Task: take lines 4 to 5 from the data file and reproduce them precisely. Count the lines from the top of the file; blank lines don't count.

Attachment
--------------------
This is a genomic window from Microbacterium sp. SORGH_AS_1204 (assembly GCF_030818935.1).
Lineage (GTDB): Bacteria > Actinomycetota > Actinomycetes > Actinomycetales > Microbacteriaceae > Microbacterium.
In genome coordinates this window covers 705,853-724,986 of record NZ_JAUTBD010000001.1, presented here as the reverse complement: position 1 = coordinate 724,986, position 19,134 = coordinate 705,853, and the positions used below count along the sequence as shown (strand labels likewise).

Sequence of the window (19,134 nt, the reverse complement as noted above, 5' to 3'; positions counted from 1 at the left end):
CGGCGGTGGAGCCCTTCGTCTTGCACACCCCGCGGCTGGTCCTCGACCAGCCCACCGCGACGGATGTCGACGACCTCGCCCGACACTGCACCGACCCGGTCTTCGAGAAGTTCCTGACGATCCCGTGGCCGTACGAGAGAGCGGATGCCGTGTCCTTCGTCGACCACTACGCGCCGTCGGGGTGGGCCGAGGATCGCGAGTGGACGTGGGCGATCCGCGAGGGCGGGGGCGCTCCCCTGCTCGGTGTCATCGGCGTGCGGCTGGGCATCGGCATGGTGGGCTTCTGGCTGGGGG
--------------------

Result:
Sequence of the window (19,134 nt, the reverse complement as noted above, 5' to 3'; positions counted from 1 at the left end):
CGGCGGTGGAGCCCTTCGTCTTGCACACCCCGCGGCTGGTCCTCGACCAGCCCACCGCGACGGATGTCGACGACCTCGCCCGACACTGCACCGACCCGGTCTTCGAGAAGTTCCTGACGATCCCGTGGCCGTACGAGAGAGCGGATGCCGTGTCCTTCGTCGACCACTACGCGCCGTCGGGGTGGGCCGAGGATCGCGAGTGGACGTGGGCGATCCGCGAGGGCGGGGGCGCTCCCCTGCTCGGTGTCATCGGCGTGCGGCTGGGCATCGGCATGGTGGGCTTCTGGCTGGGGG